Conservatorship, as defined in Texas, is analogous to legal custody in other states and pertains to the rights and responsibilities of parents regarding the child’s well-being. There are two primary forms of conservatorship:

  • Joint Managing Conservatorship: This is comparable to joint legal custody, where both parents collaborate in making decisions regarding the child’s upbringing, education, and healthcare. Joint managing conservatorship is the standard arrangement in Texas, underscoring the significance of both parents’ participation in the child’s life.
  • Sole Managing Conservatorship: In circumstances where it is deemed to be in the child’s best interests, one parent may be granted sole managing conservatorship. This parent possesses the exclusive authority to make significant determinations for the child, while the other parent may still have visitation rights.

2. Possession and Access, also known as visitation, concern the physical custody of the child. Texas promotes regular and ongoing contact between the child and both parents. A standard possession order delineates the visitation schedule, covering weekends, holidays, and summer vacations. Parents can mutually agree on an adjusted schedule as long as it aligns with the child’s best interests.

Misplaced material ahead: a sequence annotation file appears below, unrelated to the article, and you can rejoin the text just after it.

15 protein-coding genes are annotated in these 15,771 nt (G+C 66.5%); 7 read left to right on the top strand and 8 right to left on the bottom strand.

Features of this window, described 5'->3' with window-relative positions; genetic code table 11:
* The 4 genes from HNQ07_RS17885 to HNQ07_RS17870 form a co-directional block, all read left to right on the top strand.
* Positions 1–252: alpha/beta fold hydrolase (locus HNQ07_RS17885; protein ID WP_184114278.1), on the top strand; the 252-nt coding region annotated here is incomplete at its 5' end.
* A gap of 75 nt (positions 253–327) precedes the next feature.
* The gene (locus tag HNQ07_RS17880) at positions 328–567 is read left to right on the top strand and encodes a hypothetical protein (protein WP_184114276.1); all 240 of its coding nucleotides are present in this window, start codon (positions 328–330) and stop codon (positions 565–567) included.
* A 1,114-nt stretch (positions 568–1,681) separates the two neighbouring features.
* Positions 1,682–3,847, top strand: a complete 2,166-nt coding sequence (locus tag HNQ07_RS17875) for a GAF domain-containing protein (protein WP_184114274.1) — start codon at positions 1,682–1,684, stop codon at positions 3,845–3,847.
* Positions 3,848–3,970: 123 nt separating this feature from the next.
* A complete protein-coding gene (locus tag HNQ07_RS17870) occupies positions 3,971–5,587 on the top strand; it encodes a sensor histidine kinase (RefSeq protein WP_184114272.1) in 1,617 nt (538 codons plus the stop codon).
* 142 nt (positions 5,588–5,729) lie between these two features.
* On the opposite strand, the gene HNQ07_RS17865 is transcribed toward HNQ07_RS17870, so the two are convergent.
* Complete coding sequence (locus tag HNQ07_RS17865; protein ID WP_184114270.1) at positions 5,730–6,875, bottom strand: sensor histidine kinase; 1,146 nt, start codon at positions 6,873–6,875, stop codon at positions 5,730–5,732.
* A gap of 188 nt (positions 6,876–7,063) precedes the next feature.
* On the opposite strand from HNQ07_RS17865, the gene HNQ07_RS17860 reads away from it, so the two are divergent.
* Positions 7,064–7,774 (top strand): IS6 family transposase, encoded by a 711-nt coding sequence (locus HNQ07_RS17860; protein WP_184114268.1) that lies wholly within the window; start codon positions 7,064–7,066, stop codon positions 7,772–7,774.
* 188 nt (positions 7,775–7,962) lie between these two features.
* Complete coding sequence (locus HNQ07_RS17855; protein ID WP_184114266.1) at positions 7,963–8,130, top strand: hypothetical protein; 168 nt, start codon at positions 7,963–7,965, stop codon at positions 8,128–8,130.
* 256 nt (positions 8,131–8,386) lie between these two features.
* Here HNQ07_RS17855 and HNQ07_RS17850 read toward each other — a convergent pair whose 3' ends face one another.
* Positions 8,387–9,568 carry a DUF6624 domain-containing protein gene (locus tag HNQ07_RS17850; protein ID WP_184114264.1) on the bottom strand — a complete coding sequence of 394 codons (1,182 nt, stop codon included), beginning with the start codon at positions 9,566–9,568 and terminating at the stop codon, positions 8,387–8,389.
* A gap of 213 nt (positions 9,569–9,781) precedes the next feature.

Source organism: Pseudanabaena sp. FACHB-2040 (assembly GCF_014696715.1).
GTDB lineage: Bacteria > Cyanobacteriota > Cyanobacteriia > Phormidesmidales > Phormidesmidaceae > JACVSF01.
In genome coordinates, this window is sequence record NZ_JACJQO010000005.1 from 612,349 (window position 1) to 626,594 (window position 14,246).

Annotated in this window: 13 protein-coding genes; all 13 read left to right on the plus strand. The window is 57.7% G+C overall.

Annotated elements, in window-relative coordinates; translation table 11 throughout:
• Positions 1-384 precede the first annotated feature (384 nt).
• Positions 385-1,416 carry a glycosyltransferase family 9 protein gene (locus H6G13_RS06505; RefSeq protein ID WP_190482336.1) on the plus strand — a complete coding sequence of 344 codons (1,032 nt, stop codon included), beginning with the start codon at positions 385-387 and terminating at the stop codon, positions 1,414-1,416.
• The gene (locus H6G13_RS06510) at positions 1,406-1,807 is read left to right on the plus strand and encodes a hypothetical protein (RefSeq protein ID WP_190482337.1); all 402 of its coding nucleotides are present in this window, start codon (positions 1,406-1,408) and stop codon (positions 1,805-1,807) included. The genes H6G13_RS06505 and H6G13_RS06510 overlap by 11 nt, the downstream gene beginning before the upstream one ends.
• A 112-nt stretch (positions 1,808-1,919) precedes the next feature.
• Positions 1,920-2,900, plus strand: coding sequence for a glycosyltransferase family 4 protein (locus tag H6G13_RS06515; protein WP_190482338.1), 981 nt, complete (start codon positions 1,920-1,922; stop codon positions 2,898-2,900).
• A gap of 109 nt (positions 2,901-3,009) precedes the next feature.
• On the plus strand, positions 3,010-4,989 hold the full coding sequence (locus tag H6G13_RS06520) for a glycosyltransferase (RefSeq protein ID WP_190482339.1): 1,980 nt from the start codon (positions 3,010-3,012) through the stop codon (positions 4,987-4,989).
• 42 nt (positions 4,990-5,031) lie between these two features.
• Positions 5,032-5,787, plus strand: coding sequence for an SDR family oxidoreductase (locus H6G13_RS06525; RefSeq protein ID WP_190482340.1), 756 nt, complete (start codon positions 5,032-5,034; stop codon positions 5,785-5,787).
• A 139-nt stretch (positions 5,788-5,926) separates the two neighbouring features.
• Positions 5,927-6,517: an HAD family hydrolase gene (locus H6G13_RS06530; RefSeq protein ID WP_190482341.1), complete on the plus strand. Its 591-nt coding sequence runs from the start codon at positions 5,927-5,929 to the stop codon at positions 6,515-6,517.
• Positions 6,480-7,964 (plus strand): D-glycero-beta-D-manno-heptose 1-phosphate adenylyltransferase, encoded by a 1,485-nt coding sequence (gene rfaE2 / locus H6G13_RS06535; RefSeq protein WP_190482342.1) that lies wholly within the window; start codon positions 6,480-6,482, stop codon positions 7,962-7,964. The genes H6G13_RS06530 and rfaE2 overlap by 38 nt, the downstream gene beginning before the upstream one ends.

When determining child custody arrangements, Texas courts take into account a range of factors, including:

  • The child’s age and preferences (if the child is of an appropriate maturity to express a preference).The child’s physical and emotional requirements.The parents’ capabilities to offer a secure and nurturing setting.

    The parents’ collaboration and readiness to encourage the child’s relationship with the other parent.